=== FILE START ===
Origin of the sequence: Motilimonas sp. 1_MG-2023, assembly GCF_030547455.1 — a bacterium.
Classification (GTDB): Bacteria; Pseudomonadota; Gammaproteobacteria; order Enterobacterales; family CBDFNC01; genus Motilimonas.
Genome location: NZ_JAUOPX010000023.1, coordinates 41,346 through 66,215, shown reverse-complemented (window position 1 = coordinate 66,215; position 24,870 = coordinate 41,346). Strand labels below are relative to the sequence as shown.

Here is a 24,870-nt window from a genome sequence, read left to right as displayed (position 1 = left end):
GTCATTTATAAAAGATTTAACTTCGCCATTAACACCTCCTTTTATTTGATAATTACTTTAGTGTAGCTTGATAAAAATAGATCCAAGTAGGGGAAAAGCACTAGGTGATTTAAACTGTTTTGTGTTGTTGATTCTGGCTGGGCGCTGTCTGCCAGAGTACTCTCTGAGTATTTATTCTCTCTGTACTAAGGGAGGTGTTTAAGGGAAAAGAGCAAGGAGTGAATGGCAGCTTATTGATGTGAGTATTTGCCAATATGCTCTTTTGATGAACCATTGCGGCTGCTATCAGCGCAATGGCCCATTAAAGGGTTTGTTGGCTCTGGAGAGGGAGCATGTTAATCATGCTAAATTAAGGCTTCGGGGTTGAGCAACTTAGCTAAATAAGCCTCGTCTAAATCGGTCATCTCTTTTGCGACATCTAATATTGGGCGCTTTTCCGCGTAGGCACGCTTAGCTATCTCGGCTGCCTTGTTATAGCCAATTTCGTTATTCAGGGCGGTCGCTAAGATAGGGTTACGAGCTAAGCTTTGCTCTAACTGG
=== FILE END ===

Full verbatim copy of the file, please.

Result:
Origin of the sequence: Motilimonas sp. 1_MG-2023, assembly GCF_030547455.1 — a bacterium.
Classification (GTDB): Bacteria; Pseudomonadota; Gammaproteobacteria; order Enterobacterales; family CBDFNC01; genus Motilimonas.
Genome location: NZ_JAUOPX010000023.1, coordinates 41,346 through 66,215, shown reverse-complemented (window position 1 = coordinate 66,215; position 24,870 = coordinate 41,346). Strand labels below are relative to the sequence as shown.

Here is a 24,870-nt window from a genome sequence, read left to right as displayed (position 1 = left end):
GTCATTTATAAAAGATTTAACTTCGCCATTAACACCTCCTTTTATTTGATAATTACTTTAGTGTAGCTTGATAAAAATAGATCCAAGTAGGGGAAAAGCACTAGGTGATTTAAACTGTTTTGTGTTGTTGATTCTGGCTGGGCGCTGTCTGCCAGAGTACTCTCTGAGTATTTATTCTCTCTGTACTAAGGGAGGTGTTTAAGGGAAAAGAGCAAGGAGTGAATGGCAGCTTATTGATGTGAGTATTTGCCAATATGCTCTTTTGATGAACCATTGCGGCTGCTATCAGCGCAATGGCCCATTAAAGGGTTTGTTGGCTCTGGAGAGGGAGCATGTTAATCATGCTAAATTAAGGCTTCGGGGTTGAGCAACTTAGCTAAATAAGCCTCGTCTAAATCGGTCATCTCTTTTGCGACATCTAATATTGGGCGCTTTTCCGCGTAGGCACGCTTAGCTATCTCGGCTGCCTTGTTATAGCCAATTTCGTTATTCAGGGCGGTCGCTAAGATAGGGTTACGAGCTAAGCTTTGCTCTAACTGG